Real Estate Matters | Should buyer or seller pay for hail damage before closing?

July 30

(Vicki Cronis-Nohe/ASSOCIATED PRESS)

I just recently bought a house only to find out I have $16,000 worth of hail damage on my roof. Apparently, there was a big hail storm on the weekend between inspection and closing. I was moving from out of state and had no idea until almost a month later when I noticed every house in the neighborhood getting their roofs replaced.

Who should be responsible for the damage and insurance deductible in this case? Me or previous owner?

You’re in an awkward position. Your insurance company won’t cover the hail damage as your policy was not in place until you purchased the home. Your seller’s insurance company should cover the hail damage as that insurance policy was in place at the time of the hail storm.

Your seller should have had insurance in place to cover this peril, and we’d like to think he or she would be willing to cooperate with you and file a claim with his or her insurance company to get the damage repaired.

Having said that, you also asked about who should be responsible for paying the deductible. We think the bigger issue is to make sure the bulk of the roof replacement expense is paid by the seller’s insurance company and get that issue taken care of first. When it comes to the deductible, we’d hope the seller would be willing to pay but may not have the legal obligation to do so. You’d have to review your contract terms to determine what obligations the seller has to you on this issue.

Most residential contracts will provide that a buyer has the right to terminate the contract if there is damage to the property between the contract date and the settlement date. The buyer may also insist that the seller reduce the purchase price of the property by the amount of damage to the property before closing. In states where attorneys represent purchasers, the attorney will usually ask the buyer before the start of the settlement closing if everything at the home was in proper shape.

We don’t know whether you performed a pre-closing walk-through of the home and, if you did, whether you would have noticed the damage on the roof. If the damage was noticeable and you didn’t perform the inspection before closing, that was unfortunate for you.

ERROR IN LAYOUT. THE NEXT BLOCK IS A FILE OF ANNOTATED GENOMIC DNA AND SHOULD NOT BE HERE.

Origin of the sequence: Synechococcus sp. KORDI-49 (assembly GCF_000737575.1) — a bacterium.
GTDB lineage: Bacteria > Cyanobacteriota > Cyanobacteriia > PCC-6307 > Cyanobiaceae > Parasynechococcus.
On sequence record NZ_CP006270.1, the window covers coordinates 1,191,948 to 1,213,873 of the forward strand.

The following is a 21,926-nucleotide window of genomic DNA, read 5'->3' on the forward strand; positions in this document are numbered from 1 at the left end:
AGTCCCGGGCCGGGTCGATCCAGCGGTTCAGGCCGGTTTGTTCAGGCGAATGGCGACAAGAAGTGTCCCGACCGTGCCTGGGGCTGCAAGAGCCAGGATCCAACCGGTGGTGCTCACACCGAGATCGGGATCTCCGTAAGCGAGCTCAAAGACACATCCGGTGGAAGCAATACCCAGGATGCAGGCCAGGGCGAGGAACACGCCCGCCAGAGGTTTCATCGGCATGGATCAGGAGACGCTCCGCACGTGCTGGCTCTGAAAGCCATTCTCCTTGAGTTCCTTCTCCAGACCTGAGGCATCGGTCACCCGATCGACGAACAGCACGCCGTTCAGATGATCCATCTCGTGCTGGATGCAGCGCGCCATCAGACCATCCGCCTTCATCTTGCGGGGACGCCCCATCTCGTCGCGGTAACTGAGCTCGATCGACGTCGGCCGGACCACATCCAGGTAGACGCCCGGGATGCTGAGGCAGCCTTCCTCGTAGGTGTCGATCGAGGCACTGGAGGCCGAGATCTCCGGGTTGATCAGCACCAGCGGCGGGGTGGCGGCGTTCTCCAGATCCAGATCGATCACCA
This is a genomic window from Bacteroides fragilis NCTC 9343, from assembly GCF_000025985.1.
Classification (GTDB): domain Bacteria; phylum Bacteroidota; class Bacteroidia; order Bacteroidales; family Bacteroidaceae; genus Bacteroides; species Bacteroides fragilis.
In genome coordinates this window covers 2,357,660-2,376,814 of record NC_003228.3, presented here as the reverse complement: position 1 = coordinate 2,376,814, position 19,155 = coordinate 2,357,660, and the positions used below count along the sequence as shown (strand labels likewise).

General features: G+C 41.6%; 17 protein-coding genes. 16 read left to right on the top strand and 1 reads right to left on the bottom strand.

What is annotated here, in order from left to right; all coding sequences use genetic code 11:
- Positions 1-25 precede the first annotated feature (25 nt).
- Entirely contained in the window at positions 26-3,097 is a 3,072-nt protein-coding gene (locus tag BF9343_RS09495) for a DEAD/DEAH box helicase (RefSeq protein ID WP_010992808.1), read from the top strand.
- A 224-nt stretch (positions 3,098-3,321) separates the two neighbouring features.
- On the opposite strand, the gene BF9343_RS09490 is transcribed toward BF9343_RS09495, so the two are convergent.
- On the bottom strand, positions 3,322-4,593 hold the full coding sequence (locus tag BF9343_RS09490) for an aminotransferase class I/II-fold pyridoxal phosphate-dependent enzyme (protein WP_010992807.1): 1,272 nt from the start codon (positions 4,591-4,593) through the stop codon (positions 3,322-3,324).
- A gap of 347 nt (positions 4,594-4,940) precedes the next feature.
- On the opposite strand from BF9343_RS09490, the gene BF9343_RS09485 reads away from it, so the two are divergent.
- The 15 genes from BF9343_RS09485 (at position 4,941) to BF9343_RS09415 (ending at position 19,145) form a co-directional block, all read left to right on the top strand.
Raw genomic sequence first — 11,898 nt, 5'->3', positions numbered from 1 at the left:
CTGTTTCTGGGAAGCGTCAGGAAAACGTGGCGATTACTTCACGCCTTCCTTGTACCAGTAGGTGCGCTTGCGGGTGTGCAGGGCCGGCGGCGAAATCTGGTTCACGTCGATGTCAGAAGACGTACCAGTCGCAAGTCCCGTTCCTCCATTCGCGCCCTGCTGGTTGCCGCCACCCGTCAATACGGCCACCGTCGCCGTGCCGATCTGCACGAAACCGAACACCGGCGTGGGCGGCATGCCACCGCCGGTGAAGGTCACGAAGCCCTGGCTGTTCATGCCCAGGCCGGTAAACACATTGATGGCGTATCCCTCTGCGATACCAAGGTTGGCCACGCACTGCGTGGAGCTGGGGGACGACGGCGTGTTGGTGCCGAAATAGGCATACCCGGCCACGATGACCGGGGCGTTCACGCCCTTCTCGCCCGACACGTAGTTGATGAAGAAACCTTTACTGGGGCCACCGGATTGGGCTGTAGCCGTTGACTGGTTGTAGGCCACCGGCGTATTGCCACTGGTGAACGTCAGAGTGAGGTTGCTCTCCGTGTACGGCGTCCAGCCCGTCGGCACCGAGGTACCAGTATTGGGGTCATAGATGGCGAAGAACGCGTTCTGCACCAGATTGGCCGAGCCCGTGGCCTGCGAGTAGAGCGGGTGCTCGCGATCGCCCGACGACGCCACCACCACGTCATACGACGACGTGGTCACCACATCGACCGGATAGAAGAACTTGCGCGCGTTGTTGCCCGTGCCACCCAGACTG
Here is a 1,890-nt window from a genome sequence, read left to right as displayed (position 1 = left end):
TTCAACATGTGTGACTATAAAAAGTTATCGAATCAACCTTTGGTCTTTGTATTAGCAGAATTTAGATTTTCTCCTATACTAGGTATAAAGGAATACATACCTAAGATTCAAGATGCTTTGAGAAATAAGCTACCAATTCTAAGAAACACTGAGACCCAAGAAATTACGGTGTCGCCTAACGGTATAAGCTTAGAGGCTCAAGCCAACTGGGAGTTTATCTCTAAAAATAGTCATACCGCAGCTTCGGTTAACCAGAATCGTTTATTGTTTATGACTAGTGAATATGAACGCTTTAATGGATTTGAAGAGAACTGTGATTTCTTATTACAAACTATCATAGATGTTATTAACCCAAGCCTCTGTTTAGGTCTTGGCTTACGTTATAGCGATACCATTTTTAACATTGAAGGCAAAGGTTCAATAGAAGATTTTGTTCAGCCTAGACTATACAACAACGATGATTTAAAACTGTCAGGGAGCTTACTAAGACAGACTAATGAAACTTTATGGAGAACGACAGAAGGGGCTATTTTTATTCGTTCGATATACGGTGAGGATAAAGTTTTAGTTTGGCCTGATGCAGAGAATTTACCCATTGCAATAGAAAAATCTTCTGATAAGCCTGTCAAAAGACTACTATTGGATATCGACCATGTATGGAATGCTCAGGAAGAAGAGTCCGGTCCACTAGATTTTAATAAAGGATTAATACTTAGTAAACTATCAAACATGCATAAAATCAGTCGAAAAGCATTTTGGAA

Now that you’ve closed, it’s possible that your state laws or court cases say that you take the home in the condition it was in subject to any violation of representations by your seller.

The flip side is that seller disclosure laws in your state may have obligated your seller to disclose the hail damage to you before closing. Over the last 15 years or so, most states have enacted seller disclosure laws. These laws require sellers to disclose to buyers known defects and problems in homes. Frequently, states have approved forms for use by sellers with check off boxes of major matters that must be disclosed to buyers.

You may have received this seller disclosure document around the time you signed the purchase and sale agreement for the home. While at that time your home didn’t have hail damage, it did at the time of settlement. If your seller was living in the home and knew of the damage, he might have had an obligation to disclose that damage to you. If the seller had that obligation, then the seller might have some responsibility to pay for the repairs to the roof.

In some situations, if a seller finds out about a problem and updates a seller disclosure, the buyer has the absolute right to terminate the purchase and sale agreement without penalty.

You might need to seek the advice of a good real estate attorney or litigator near you if your seller is unwilling to file a claim with his insurance company and cooperate with you in fixing the roof. While we can’t say for sure, if the seller had an obligation to disclose the hail damage and didn’t, the seller could be in for a rough ride if you sue and win.

If the seller had moved from the home and didn’t know of the hail damage, the seller wouldn’t have an obligation to disclose the issue to you. Sellers are only obligated to disclose matters known to them. You can’t expect a seller to make a disclosure to a buyer of something that is uncovered after the closing.

Ilyce R. Glink’s latest book is “Buy, Close, Move In!” If you have questions, you can call her radio show toll-free (800-972-8255) any Sunday, from 11 a.m. to 1 p.m. EST. Contact Ilyce through her Web site, www.thinkglink.com.

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